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Exponential Random Variable 11/4

Density

\begin{displaymath}f(x)=\lambda e^{-\lambda x},\mbox{ for } x \geq 0\end{displaymath}

This is used to modelize waiting times, at telephone booths, at postoffices and in science for time until decay of an atom in radioactive decay. Call T the time to decay for an atom, $T \sim Exp(\lambda)$,

\begin{displaymath}P(T>t)=e^{-\lambda t}\qquad P(a \leq T < b)= e^{-\lambda a} - e^{-\lambda b}\end{displaymath}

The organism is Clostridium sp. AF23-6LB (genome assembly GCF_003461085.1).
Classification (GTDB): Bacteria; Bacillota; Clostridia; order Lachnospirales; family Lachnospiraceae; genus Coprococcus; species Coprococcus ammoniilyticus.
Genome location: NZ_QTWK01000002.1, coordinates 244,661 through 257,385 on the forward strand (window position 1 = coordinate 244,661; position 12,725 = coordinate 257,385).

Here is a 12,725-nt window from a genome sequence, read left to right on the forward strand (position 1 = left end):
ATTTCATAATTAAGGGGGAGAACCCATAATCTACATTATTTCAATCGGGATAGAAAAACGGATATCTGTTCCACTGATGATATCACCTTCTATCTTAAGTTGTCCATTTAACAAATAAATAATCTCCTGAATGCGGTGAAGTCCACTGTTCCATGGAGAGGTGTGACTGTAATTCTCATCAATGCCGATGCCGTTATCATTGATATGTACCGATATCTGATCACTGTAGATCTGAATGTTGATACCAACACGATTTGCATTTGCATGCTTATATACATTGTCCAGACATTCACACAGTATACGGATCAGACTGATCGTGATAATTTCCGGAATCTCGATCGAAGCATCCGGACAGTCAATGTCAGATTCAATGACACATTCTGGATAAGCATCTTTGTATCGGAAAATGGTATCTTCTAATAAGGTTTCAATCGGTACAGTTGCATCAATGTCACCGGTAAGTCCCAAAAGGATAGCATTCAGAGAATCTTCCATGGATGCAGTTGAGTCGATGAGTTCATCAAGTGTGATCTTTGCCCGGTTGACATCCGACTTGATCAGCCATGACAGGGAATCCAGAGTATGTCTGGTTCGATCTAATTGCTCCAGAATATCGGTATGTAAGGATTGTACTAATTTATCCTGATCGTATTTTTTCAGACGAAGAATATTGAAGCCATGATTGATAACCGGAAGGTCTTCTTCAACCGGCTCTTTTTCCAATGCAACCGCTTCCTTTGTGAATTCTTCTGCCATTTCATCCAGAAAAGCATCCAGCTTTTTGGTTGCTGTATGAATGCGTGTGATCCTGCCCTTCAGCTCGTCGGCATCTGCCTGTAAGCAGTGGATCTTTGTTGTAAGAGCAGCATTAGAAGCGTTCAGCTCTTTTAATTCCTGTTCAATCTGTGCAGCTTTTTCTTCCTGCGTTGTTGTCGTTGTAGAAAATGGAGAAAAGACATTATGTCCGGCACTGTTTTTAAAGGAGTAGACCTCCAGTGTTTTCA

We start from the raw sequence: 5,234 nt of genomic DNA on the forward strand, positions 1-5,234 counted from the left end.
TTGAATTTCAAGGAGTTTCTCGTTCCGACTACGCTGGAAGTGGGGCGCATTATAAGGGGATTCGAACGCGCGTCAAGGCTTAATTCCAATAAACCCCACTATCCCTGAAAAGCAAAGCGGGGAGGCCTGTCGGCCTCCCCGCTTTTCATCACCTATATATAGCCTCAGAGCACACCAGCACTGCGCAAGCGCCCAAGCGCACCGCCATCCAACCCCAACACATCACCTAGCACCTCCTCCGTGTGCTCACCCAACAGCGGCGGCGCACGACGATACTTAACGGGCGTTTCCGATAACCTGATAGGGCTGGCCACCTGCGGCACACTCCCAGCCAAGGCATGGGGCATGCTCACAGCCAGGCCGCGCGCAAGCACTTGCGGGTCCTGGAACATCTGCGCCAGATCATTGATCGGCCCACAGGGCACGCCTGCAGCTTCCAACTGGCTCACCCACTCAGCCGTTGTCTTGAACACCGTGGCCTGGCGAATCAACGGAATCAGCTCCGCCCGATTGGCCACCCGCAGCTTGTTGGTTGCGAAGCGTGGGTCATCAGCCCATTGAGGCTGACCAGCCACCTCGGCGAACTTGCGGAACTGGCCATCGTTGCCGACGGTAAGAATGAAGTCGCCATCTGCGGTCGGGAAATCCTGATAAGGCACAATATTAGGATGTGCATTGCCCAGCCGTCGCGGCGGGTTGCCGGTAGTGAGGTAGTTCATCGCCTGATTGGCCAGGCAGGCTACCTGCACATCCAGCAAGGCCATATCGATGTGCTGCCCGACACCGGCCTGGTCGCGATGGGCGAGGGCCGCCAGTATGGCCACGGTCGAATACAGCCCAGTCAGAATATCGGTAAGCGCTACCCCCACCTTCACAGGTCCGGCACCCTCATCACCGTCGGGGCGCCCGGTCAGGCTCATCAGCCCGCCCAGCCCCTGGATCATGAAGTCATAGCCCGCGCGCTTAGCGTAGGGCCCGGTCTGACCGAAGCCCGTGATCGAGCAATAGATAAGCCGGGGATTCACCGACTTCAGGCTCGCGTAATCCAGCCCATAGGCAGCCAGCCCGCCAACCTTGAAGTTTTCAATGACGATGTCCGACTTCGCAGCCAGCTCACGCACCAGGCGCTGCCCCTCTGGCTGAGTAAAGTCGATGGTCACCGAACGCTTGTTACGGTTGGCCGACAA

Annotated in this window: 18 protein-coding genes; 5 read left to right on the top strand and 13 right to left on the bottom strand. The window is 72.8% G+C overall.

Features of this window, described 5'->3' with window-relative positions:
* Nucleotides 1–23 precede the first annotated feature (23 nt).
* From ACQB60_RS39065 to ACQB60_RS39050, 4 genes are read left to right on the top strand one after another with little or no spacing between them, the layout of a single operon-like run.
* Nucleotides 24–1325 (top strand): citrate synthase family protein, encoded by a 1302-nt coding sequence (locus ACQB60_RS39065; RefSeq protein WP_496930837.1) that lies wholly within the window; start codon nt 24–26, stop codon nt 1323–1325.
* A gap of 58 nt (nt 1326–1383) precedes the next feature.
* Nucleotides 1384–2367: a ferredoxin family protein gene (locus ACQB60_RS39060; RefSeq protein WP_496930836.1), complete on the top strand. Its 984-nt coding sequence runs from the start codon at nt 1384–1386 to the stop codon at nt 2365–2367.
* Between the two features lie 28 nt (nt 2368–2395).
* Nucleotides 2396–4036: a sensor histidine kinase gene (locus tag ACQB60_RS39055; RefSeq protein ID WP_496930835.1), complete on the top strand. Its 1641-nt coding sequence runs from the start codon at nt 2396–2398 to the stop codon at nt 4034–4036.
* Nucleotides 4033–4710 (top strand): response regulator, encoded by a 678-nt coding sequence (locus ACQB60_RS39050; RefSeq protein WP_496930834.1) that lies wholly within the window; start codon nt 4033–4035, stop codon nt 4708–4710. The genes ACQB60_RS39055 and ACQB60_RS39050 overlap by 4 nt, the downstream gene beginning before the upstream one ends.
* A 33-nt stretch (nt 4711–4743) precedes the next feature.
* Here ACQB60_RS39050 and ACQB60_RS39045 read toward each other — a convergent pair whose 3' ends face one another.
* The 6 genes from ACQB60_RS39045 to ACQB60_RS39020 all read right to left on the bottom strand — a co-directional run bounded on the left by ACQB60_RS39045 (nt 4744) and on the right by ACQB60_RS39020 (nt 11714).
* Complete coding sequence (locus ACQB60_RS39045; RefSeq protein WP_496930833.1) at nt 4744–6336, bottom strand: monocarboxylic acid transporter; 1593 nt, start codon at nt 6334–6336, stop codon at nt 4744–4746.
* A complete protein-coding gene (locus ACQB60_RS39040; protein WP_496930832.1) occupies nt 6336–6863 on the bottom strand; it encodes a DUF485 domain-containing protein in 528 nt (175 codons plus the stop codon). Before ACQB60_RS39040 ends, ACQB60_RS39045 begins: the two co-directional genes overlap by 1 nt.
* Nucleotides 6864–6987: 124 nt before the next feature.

The physicists do not use this parametrization, they use the notion of half life h, this is the median of the exponential:

\begin{displaymath}P(T<h)=P(T\leq h)= \frac{1}{2}=e^{-\lambda h}\end{displaymath}

So that $h=\frac{2}{\lambda}$

Example: Strontium 90 is a dangerous component of nuclear fallout. It has a half life of 28 years.

\begin{displaymath}\lambda_{strontium}= \frac{log(2)}{28}=\frac{.693147}{28}=.0248 \;\end{displaymath}

How long does it take for $99\%$ of the strontium to disappear?

\begin{displaymath}e^{-\lambda t}= \frac{1}{100}\qquad t=\frac{log(100)}{.0248}\equiv
186\; years\end{displaymath}

Physics and Exponential Decay



Susan Holmes
1998-12-07